Several workshop participants noted that support for the High Frequency Active Auroral Research Program (HAARP) and its user base has historically been from the Department of Defense (DOD), with Navy and Air Force support for a variety of military-related applications such as low-frequency communications and associated research in radio frequency (RF) and fundamental physics. In addition to the diagnostic upgrades discussed above, many participants noted that broadening the user base for HAARP would be necessary to fulfill the facilities’ potential for leading-edge research. Suggestions included making explicit connections to the well-defined strategic science plans of the National Science Foundation (NSF) Coupling, Energetic, and Dynamics of Atmospheric Regions (CEDAR) program community as well as to NASA and its programs in mesosphere-ionosphere-thermosphere (M-I-T) research, which are informed by strategic documents that include the National Research Council decadal survey in solar and space physics (NRC, 2013). Several workshop participants noted that this outreach to the CEDAR and NASA communities has not been done in the past; however, they suggested that the strong science possibilities brought to light at the workshop make this a valuable opportunity.
One participant suggested that a significant part of this outreach effort could include showing the difference between a “heater facility” and “the investigation of natural phenomena using artificial drivers.” While many of the underlying physical processes to be investigated remain the same, the science motivation has a different audience. Another participant noted that traceability to strategic science questions in the NASA and NSF strategic planning documents becomes important. Thus, the addition of the Poker Flat Incoherent Scatter Radar as a significant diagnostic was seen by some participants as a “game changer,” moving HAARP from being a facility to which a scientist brings a sensor to a science facility providing both processes for investigation and diagnostics to provide data. It was noted that creating a HAARP facility that includes both a heater and an incoherent scatter radar allows for the investigation of natural phenomena using artificial drivers in which, for example, the energy is generated as high frequency but delivered to the plasma as electron heating, after which the processes follow natural geophysical paths.
Some workshop participants discussed the challenge of how to integrate support from diverse scientific communities and agencies for a shared facility. The addition of improved diagnostic capabilities at HAARP was described as a key element in developing a facility that would be of high interest to both civilian and defense agencies. To familiarize the non-heater-using science community with the usefulness of active experiments, a participant suggested using a “buddy system” for experiments using HAARP, partnering long-time HAARP users with experienced ionospheric observers. Other outreach suggestions included making an effort to be a presence in non-heater sessions of ionospheric conferences and workshops such as CEDAR. (Heater sessions, while standard at a meeting like CEDAR, typically do not attract interest from the greater space science community.) One participant pointed out that a particular difficulty in integrating support among a broader user community will lie in securing support for HAARP operations, which cannot come from Air Force 6.1 (Basic Research) funds,1 or from NSF science funds.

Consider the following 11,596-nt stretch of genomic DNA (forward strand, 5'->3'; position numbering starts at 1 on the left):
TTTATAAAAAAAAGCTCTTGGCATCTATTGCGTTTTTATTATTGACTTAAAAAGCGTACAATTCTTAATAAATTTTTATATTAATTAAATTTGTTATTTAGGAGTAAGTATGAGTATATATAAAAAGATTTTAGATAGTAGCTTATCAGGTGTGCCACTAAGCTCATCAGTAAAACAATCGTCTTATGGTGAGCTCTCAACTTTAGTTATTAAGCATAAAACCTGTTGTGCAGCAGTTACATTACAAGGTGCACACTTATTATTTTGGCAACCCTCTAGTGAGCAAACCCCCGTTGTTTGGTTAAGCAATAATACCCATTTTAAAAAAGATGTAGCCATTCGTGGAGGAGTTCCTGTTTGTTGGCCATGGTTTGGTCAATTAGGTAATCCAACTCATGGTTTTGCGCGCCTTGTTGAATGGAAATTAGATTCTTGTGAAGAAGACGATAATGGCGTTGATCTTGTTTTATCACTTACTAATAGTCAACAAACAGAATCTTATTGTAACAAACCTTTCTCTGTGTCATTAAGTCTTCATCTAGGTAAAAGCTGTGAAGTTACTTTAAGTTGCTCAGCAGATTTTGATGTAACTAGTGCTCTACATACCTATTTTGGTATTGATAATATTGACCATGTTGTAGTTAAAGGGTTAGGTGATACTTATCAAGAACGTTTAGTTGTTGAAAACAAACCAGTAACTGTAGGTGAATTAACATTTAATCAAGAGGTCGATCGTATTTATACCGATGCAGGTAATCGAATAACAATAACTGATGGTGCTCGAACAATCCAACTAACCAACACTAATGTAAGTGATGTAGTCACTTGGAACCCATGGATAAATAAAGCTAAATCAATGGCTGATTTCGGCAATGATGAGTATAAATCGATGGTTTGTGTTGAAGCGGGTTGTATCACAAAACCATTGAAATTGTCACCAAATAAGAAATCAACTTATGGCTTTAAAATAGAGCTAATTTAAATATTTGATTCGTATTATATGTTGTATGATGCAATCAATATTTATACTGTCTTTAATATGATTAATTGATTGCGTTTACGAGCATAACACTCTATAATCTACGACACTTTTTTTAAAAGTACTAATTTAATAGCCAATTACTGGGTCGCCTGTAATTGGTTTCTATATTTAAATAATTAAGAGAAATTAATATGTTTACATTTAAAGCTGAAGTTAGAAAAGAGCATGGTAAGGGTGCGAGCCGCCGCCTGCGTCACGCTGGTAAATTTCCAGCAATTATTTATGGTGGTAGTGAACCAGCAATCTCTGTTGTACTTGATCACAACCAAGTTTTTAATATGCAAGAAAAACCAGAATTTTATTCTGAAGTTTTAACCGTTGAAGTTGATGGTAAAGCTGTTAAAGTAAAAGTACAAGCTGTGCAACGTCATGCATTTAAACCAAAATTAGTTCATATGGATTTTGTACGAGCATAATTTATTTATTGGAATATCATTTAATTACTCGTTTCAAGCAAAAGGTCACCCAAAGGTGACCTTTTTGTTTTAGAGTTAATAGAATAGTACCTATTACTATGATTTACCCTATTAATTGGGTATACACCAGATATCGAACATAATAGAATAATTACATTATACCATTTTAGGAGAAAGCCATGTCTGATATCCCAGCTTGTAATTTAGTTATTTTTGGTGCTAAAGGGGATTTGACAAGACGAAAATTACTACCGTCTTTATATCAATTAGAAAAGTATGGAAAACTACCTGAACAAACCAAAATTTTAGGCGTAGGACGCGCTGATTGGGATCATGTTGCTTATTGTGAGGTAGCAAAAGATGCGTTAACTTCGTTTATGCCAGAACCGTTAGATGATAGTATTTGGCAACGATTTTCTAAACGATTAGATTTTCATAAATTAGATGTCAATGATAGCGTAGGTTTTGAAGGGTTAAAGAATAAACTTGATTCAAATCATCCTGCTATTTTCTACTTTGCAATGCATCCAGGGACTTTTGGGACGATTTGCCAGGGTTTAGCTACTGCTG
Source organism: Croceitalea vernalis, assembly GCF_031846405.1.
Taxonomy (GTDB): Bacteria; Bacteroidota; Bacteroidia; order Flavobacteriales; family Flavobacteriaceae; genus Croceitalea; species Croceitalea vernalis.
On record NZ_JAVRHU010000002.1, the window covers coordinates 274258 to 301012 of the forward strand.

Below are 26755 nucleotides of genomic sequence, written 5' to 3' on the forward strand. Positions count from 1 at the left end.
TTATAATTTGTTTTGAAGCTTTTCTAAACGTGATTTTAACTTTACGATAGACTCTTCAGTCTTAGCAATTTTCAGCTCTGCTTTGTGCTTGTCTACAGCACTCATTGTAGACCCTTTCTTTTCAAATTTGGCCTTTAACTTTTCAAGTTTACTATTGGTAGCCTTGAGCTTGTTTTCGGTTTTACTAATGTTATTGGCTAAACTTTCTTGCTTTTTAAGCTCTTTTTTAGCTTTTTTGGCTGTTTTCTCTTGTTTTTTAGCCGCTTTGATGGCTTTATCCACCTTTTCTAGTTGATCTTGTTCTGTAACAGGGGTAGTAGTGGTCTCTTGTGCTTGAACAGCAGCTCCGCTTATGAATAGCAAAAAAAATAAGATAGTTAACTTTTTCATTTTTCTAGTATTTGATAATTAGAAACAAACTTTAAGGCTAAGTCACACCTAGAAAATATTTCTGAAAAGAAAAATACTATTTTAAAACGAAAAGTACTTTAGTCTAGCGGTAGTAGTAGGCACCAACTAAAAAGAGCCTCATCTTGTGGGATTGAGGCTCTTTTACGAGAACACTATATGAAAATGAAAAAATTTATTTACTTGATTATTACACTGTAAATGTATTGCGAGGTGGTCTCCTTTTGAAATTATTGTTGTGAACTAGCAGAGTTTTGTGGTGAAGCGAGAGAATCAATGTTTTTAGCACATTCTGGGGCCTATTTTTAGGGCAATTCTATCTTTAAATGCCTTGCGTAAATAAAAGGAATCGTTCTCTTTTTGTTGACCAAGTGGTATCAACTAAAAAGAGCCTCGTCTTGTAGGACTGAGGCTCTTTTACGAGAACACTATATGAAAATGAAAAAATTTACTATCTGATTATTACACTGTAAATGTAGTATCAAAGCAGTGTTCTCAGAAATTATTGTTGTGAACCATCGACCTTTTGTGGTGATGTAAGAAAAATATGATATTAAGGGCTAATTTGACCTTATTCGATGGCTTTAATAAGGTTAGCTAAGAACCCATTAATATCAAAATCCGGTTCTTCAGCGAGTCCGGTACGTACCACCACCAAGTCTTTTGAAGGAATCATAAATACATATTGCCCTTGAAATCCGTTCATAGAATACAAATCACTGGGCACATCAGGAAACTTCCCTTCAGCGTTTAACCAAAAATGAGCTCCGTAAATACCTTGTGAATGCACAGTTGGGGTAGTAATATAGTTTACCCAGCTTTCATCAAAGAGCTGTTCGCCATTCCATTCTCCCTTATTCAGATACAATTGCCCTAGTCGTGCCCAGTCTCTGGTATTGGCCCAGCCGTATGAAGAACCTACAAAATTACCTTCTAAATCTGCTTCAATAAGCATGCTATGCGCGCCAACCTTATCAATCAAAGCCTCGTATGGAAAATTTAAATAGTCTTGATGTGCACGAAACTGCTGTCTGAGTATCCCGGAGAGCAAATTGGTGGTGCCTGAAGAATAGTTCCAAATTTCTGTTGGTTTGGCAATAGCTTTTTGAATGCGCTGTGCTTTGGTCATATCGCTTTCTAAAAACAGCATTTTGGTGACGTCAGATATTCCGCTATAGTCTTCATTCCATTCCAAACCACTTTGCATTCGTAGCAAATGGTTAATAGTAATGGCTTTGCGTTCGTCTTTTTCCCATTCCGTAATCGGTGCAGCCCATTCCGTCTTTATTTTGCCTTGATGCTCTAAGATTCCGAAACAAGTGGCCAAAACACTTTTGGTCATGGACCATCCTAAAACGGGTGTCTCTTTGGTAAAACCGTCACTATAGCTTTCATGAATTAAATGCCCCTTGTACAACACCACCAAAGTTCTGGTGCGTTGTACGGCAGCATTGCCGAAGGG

1 “While most agencies break out R&D into the three categories of basic research, applied research, and development, DOD divides its RDT&E (research, development, test, and evaluation) account into seven categories,
The importance of demonstrating to the larger research community that active HAARP experiments can be a useful geophysics research tool was noted both by workshop participants who were regular users of HAARP and other heaters and by those who were unfamiliar with active experiments. In this regard, it was observed by Kristina Lynch that the workshop’s Focus Area 1, “HF Contributions to M-I-T Science: MLT and Thermospheric Physics,” shows the strongest connection to ionospheric strategic science plans. Particularly of note, according to this and some other participants, are the opportunities involving neutral density studies. Focus Area 2, “HF Contributions to M-I-T Science: Ionospheric Physics,” was said to also be of interest; however, Lynch and some participants were concerned that the effects of HAARP on magnetosphere-ionosphere coupling would prove to be of too small a scale for conclusive coupling science results. Nevertheless, some participants thought the use of local controlled experiments in the mesosphere and lower troposphere/thermosphere region to address strategic NASA and NSF questions would be able to provide closure on a number of open questions, as delineated in previous sections.
Koizumi, K. 2005. “R&D in the FY 2005 Department of Defense Budget.” Chapter 6 in AAAS Report XXX: Research and Development FY 2005. American Association for the Advancement of Science. Available at http://www.aaas.org/spp/rd/05pch6.htm.
NRC (National Research Council). 2013. Solar and Space Physics: A Science for a Technological Society. The National Academies Press, Washington, D.C.
each with a numerical code: Basic Research (6.1), Applied Research (6.2), Advanced Technology Development (6.3), Advanced Component Development and Prototypes (6.4), System Development and Demonstration (6.5), Management Support (6.6), and Operational Systems Development (6.7)…. The 6.1, 6.2, and 6.3 categories are often grouped together as ‘Science and Technology.’” From pp. 1-2 of Koizumi (2005).